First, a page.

To be valid, consent to search must be voluntary. Is consent voluntary when given after an officer thrreatens to obtain a search warrant if consent is withheld?
Generally, yes. See State v. Kuegel, 195 N.C. App. 310 (2009) (consent to search was given voluntarily even though officer said that if consent was denied he “would leave two detectives at the residence and apply for a search warrant”); State v. Fincher, 309 N.C. 1 (1983) (the defendant consented voluntarily where he “was told that although he did not have to give permission to search, if he refused the officers would obtain a search warrant and conduct a search”); United States v. Comstock, 531 F.3d 667 (8th Cir. 2008) (finding that under the totality of the circumstances, the defendant voluntarily consented even though “the officers apparently stated that if [he] refused to consent to the search they would obtain a search warrant, during which time [he] would continue to be detained in handcuffs for an additional two hours”); United States v. Garcia, 890 F.2d 355 (11th Cir. 1989) (“The agents simply told Garcia that they would secure the house and attempt to obtain a search warrant if he refused consent. We find nothing in this statement which would indicate that the agents were trying to do anything more than lawfully request Garcia’s permission to search.”).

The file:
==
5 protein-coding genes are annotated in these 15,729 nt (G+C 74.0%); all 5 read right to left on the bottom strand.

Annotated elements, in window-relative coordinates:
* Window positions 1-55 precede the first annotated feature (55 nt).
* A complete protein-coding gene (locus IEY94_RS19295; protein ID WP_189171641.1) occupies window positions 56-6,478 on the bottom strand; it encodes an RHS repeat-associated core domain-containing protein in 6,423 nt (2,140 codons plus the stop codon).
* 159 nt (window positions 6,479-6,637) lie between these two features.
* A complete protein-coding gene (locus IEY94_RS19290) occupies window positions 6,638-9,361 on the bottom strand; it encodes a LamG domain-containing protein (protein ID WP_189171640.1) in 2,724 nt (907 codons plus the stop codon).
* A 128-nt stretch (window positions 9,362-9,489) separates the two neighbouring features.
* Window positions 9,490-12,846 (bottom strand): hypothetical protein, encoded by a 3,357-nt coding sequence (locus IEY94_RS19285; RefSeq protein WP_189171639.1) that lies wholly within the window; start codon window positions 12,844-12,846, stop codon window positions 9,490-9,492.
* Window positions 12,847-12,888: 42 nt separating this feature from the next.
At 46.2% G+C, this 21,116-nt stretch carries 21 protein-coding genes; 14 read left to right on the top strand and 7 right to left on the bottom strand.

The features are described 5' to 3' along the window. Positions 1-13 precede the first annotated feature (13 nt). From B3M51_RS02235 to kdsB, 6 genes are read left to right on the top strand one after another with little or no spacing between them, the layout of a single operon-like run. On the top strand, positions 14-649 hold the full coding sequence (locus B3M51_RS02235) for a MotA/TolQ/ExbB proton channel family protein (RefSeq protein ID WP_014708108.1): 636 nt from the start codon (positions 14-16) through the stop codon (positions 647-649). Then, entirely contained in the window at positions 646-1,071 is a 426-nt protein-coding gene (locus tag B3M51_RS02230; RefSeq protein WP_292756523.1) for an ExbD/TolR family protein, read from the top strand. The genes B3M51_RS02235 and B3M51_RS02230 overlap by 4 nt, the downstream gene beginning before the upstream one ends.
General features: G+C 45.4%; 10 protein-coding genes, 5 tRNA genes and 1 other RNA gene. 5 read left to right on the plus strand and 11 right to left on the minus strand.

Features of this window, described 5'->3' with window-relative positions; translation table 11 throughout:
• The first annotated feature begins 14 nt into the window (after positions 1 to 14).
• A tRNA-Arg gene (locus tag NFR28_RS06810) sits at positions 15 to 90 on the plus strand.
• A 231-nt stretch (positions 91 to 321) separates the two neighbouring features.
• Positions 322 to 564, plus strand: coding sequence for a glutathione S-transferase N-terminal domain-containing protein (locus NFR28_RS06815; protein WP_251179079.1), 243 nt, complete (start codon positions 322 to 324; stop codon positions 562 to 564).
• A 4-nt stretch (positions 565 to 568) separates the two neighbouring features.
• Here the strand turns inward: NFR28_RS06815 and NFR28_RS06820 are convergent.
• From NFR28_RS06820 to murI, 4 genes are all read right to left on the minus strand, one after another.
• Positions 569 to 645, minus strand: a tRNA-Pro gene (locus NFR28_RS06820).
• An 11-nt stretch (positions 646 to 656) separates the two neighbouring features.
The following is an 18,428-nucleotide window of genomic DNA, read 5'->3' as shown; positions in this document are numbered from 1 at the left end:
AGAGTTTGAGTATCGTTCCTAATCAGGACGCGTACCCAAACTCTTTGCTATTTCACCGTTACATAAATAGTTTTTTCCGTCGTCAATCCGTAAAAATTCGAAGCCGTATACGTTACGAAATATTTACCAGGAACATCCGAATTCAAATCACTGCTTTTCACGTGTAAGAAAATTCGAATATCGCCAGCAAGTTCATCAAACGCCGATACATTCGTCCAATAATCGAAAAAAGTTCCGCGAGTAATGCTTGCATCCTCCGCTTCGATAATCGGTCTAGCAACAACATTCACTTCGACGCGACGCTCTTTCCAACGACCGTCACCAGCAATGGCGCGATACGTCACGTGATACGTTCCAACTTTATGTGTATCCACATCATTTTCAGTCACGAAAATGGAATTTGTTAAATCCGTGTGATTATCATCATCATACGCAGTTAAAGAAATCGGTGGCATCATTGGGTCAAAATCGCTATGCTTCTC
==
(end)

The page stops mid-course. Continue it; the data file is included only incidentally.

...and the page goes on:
Of course, voluntariness is determined under the totality of the circumstances, and there is some out-of-state authority suggesting that a threat to obtain a search warrant is a factor weighing against voluntariness, even if it is not alone sufficient to tip the scales. United States v. Kim, 25 F.3d 1426 (9th Cir. 1994) (when “officers claim that they could obtain a search warrant,” this is a factor that “militate[s] against . . . voluntariness”). This may be especially true if the officer making the threat has no basis for obtaining a warrant. United States v. White, 979 F.2d 539 (7th Cir.1992) (“Baseless threats to obtain a search warrant may render consent involuntary. When the expressed intention to obtain a warrant is genuine, however, and not merely a pretext to induce submission, it does not vitiate consent.”).
Of course, if an officer claims that he already has a search warrant, when in fact he does not, the situation is different. Bumper v. North Carolina, 391 U.S. 543 (1968), holds that the state’s obligation of proving voluntariness of consent “cannot be discharged by showing no more than acquiescence to a claim of lawful authority,” as when “consent” is given only after an officer falsely claims to have a warrant.